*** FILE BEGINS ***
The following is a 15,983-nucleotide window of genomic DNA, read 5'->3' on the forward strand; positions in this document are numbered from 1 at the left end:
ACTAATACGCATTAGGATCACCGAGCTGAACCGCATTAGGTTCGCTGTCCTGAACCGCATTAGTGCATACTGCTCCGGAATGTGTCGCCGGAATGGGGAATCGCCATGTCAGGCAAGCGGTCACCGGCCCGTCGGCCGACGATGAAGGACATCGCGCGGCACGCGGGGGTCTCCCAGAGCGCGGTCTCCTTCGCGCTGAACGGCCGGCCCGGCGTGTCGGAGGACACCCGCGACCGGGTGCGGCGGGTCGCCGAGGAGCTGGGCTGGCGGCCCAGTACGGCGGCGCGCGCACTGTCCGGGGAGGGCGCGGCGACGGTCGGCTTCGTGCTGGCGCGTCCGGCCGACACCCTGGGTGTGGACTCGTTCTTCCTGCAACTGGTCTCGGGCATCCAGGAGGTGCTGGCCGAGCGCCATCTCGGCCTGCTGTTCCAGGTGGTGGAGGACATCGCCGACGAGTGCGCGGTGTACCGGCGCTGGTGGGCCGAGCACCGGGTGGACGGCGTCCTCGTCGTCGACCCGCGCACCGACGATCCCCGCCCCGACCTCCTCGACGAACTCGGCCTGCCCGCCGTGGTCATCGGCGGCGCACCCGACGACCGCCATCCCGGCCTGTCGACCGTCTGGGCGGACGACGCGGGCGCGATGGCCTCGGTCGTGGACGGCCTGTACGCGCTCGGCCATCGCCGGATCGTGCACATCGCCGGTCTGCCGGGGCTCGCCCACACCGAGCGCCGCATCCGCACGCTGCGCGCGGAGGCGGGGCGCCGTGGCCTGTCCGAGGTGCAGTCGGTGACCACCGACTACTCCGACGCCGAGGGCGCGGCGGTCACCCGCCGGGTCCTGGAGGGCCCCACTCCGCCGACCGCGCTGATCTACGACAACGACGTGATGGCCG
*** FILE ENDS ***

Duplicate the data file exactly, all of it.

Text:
The following is a 15,983-nucleotide window of genomic DNA, read 5'->3' on the forward strand; positions in this document are numbered from 1 at the left end:
ACTAATACGCATTAGGATCACCGAGCTGAACCGCATTAGGTTCGCTGTCCTGAACCGCATTAGTGCATACTGCTCCGGAATGTGTCGCCGGAATGGGGAATCGCCATGTCAGGCAAGCGGTCACCGGCCCGTCGGCCGACGATGAAGGACATCGCGCGGCACGCGGGGGTCTCCCAGAGCGCGGTCTCCTTCGCGCTGAACGGCCGGCCCGGCGTGTCGGAGGACACCCGCGACCGGGTGCGGCGGGTCGCCGAGGAGCTGGGCTGGCGGCCCAGTACGGCGGCGCGCGCACTGTCCGGGGAGGGCGCGGCGACGGTCGGCTTCGTGCTGGCGCGTCCGGCCGACACCCTGGGTGTGGACTCGTTCTTCCTGCAACTGGTCTCGGGCATCCAGGAGGTGCTGGCCGAGCGCCATCTCGGCCTGCTGTTCCAGGTGGTGGAGGACATCGCCGACGAGTGCGCGGTGTACCGGCGCTGGTGGGCCGAGCACCGGGTGGACGGCGTCCTCGTCGTCGACCCGCGCACCGACGATCCCCGCCCCGACCTCCTCGACGAACTCGGCCTGCCCGCCGTGGTCATCGGCGGCGCACCCGACGACCGCCATCCCGGCCTGTCGACCGTCTGGGCGGACGACGCGGGCGCGATGGCCTCGGTCGTGGACGGCCTGTACGCGCTCGGCCATCGCCGGATCGTGCACATCGCCGGTCTGCCGGGGCTCGCCCACACCGAGCGCCGCATCCGCACGCTGCGCGCGGAGGCGGGGCGCCGTGGCCTGTCCGAGGTGCAGTCGGTGACCACCGACTACTCCGACGCCGAGGGCGCGGCGGTCACCCGCCGGGTCCTGGAGGGCCCCACTCCGCCGACCGCGCTGATCTACGACAACGACGTGATGGCCG